The sessions’ invited discussant, Imane H. El Dika, MD, Assistant Attending Physician at Memorial Sloan Kettering Cancer Center, New York, said the results of the two trials in advanced biliary tract cancer were clear, and did not change the current standard of care of durvalumab combined with gemcitabine/cisplatin, based on the results of the TOPAZ trial.1
“SWOG 1815 is an important negative phase III trial…. The addition of nab-paclitaxel to gemcitabine and cisplatin does not improve overall survival over gemcitabine plus cisplatin in the front-line setting, and it increases toxicity,” she said. “In IMbrave151, two experimental arms were tested, and there was no clear signal to move either arm forward. The gemcitabine/cisplatin/durvalumab combination remains a standard front-line treatment.”
SWOG 1815 did demonstrate some “interesting trends that are hypothesis-generating,” specifically, the longer overall survival in locally advanced disease and in gallbladder tumors, Dr. El Dika said. “The signal from selected patient subsets is worthy of further evaluation.”
Regarding the phase II IMbrave151 trial, Dr. El Dika noted that it explored a new and interesting therapeutic mechanism in biliary tract cancer. “But with the limitation of having a small sample size and a lack of statistical power, we can say that both arms did not compare favorably to historical controls,” she noted.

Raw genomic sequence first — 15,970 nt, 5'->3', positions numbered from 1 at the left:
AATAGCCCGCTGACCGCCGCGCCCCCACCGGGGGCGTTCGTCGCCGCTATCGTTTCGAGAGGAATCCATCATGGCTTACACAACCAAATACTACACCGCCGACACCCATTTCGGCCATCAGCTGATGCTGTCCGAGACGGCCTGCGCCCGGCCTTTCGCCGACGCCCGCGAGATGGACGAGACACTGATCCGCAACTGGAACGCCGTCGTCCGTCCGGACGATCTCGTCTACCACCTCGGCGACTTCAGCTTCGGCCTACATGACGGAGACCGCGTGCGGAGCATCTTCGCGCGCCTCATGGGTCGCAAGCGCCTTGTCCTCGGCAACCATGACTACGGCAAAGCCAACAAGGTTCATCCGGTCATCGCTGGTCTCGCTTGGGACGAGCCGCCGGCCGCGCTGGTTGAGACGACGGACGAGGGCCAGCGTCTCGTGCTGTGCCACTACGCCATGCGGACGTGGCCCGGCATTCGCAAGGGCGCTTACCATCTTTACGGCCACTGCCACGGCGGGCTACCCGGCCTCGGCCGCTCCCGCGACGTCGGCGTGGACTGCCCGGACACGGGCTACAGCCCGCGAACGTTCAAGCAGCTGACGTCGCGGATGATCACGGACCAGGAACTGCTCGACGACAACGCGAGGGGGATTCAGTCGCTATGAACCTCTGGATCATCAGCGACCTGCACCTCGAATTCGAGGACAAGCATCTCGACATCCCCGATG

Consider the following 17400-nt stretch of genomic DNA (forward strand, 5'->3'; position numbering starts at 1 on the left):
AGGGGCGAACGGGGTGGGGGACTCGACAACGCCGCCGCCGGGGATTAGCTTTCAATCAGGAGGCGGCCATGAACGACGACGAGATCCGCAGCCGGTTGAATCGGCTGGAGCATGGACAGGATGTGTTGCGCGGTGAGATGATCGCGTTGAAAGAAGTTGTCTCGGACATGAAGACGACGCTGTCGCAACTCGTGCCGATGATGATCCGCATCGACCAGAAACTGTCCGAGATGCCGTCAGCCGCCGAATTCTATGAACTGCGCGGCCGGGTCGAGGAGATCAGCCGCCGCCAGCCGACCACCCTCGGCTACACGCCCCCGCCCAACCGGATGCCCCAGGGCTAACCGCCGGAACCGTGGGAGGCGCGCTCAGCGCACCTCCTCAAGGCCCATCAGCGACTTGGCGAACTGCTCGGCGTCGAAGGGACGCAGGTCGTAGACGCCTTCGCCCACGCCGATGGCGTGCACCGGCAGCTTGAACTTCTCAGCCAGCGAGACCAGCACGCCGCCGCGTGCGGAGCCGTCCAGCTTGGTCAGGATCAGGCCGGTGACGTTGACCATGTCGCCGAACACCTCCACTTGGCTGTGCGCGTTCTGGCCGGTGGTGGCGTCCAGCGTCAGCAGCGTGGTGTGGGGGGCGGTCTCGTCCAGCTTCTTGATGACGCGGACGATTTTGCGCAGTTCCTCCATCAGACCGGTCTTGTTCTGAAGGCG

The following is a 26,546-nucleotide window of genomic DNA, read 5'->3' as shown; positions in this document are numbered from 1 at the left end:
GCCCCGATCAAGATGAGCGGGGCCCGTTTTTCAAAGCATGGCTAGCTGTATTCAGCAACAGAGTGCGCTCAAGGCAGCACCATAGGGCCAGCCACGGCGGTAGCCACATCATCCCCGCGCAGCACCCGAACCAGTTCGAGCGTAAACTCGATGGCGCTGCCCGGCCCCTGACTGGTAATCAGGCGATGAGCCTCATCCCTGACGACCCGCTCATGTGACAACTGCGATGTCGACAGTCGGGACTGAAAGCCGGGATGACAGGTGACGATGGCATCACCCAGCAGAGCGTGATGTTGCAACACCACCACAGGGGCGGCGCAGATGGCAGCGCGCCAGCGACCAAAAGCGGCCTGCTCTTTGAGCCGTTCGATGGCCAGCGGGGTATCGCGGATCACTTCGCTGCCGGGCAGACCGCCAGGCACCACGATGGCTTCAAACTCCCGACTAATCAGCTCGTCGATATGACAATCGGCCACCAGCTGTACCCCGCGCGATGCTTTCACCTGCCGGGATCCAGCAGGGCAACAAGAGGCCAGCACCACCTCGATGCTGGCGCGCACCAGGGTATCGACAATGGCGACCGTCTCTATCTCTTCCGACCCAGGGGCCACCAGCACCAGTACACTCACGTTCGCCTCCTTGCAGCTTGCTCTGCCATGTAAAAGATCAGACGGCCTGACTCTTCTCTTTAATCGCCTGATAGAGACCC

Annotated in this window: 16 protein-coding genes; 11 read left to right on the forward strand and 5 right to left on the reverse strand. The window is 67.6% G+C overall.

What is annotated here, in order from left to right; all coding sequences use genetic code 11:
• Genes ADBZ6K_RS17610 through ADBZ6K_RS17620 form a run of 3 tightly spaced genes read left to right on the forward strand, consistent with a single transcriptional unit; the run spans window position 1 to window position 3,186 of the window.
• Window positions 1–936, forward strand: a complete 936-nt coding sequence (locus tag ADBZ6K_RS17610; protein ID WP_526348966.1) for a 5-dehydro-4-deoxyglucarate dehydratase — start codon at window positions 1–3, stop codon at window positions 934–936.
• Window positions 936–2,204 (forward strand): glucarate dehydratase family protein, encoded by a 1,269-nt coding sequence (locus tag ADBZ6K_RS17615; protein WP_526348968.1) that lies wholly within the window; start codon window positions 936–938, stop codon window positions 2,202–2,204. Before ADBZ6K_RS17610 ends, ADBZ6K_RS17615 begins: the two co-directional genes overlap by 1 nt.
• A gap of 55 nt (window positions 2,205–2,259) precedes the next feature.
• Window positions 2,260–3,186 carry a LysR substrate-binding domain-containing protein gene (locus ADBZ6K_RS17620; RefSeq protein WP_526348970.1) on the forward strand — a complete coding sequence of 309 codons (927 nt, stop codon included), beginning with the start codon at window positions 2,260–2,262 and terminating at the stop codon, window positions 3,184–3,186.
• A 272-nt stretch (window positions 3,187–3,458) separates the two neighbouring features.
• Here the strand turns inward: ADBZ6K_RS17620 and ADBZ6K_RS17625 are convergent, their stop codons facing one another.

“This brings me to the point of clinical equipoise. We as clinicians have a genuine desire to give the best to our patients and to offer treatments based on earlier data while we wait for more confirmatory analysis. We just learned we need to validate the data before doing that. Based on the available results,” she concluded, “I don’t think there is enough signal to move this [bevacizumab/atezolizumab/cisplatin/gemcitabine] forward or to offer this treatment.”
DISCLOSURE: Dr. El Dika reported no conflicts of interest.
1. Oh DY, He AR, Qin S, et al: Durvalumab plus gemcitabine and cisplatin in advanced biliary tract cancer. NEJM Evid. June 1, 2022 (early release online).
Biliary tract cancer is particularly difficult to treat, with a median overall survival of about 1 year with standard-of-care gemcitabine-based regimens. Advanced biliary tract cancer is an area of significant unmet need because of its aggressive nature, limited treatment options, and poor...